DICOM in Dentistry
What is DICOM standards and what is its role in dentistry practice?
@gayatri Digital imaging is increasingly used for evaluation of dental caries, oral pathology, and presurgical and preorthodontic treatment assessment. With this conversion from legacy to digital imaging has emerged the need for a software strategy that allows the communication of patient, diagnostic, and other acquisition data along with the imaging information. DICOM (Digital Imaging and Communication in Medicine) is a standard for handling, storing, printing, and transmitting information in medical imaging.
A DICOM file contains a patient's x-ray image or series of images and other patient-related information (eg, patient name, identification number, acquisition modality) as selected from a library of standardized terms. The DICOM library is extensive and continually updated to reflect changing identification standards. DICOM files are fully encrypted to allow safe electronic communication over the internet.
DICOM standards were first developed by the American College of Radiology and National Electrical Manufacturers Association. These standards are regularly revised to improve compatibility with electronic records and improve clinical workflow in the medical environment. By using a standardized format, the images and associated data can be viewed regardless of the proprietary acquisition modality that was used to take the imaging study, allowing for cross-vendor interoperability or connectivity. Dentists are also able to communicate with their medical colleagues via HIPAA-compliant internet connections.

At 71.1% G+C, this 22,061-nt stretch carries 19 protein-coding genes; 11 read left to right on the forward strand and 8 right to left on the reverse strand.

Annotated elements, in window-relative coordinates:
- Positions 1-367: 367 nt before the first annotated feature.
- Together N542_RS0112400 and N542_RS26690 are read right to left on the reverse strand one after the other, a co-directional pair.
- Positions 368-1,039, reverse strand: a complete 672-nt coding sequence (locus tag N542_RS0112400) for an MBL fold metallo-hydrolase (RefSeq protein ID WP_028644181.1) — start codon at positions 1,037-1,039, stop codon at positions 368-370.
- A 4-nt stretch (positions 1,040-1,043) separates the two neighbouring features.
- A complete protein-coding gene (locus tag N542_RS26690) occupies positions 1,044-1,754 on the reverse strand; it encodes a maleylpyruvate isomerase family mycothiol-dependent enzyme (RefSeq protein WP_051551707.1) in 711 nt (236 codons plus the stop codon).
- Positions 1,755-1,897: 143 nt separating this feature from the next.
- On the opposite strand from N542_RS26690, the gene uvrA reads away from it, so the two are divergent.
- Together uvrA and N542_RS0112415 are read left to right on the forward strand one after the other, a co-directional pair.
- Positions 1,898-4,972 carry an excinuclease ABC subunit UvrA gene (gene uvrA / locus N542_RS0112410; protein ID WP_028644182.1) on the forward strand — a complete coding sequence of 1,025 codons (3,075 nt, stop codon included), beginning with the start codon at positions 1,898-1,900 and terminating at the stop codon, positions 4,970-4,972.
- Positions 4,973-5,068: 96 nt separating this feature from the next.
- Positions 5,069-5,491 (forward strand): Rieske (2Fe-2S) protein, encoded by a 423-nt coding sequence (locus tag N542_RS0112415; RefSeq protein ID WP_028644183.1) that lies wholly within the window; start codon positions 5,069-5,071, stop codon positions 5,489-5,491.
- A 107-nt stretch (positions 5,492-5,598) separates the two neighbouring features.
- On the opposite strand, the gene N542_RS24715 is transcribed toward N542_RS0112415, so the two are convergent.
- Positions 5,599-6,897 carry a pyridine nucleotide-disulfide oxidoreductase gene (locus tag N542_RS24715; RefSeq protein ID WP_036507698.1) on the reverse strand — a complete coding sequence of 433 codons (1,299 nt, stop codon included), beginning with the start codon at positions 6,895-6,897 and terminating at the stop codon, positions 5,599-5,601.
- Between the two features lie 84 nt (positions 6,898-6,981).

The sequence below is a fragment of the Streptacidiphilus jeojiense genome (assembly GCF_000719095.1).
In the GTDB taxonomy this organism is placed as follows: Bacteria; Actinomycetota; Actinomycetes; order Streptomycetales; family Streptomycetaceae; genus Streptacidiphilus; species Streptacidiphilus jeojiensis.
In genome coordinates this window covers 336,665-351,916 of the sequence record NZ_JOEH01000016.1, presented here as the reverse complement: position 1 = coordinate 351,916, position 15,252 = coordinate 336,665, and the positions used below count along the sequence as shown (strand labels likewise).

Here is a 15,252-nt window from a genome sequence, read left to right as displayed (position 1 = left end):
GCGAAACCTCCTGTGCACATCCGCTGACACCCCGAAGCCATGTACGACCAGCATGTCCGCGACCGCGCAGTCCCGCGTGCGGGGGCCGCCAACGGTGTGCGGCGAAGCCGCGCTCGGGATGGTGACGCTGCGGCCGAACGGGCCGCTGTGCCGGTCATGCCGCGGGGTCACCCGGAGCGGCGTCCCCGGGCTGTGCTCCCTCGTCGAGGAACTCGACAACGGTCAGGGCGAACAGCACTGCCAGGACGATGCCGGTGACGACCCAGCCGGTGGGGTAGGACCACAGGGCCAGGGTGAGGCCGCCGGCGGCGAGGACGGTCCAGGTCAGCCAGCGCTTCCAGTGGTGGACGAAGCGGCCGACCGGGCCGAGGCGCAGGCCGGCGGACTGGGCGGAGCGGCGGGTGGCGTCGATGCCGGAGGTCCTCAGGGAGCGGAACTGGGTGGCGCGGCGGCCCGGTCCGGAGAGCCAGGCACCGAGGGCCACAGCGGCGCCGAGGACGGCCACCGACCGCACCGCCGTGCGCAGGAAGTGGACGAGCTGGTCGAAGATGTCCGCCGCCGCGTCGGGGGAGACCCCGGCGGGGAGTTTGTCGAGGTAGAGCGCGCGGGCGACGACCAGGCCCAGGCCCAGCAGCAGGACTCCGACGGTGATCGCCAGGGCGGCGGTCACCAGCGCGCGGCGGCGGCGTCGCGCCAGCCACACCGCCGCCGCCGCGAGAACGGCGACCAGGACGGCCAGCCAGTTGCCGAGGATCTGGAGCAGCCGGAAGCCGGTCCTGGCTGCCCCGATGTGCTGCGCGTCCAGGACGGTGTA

Dentistry has been actively involved in formulation of DICOM standards since 1996, when the American Dental Association joined the DICOM Committee. As a result, DICOM standards began to include definitions for image objects, with special categorization for intraoral projections and color photography. Today, most companies producing imaging devices (termed acquisition modalities) include DICOM image identification. Numerous software systems (termed picture archiving and communication systems, or PACS) have been developed to allow for the storage, retrieval, and viewing of digital DICOM images.
Much work still needs to be done before dentistry is fully integrated with respect to DICOM. For example, DICOM images need to be integrated with the many electronic dental record software products currently available. The DICOM group that represents the dentistry specialty has convened to discuss issues related to the DICOM standards, including the use of imaging in diagnosis, treatment simulation, treatment guidance, and tissue restoration, as well as development of guidelines for standardization of digital photographic structured displays for both intraoral and extraoral projections, the creation of templates for reports, the development of guidelines for presentation states including overlays used in dentistry, and surgical workflow issues within DICOM used in dental implantology.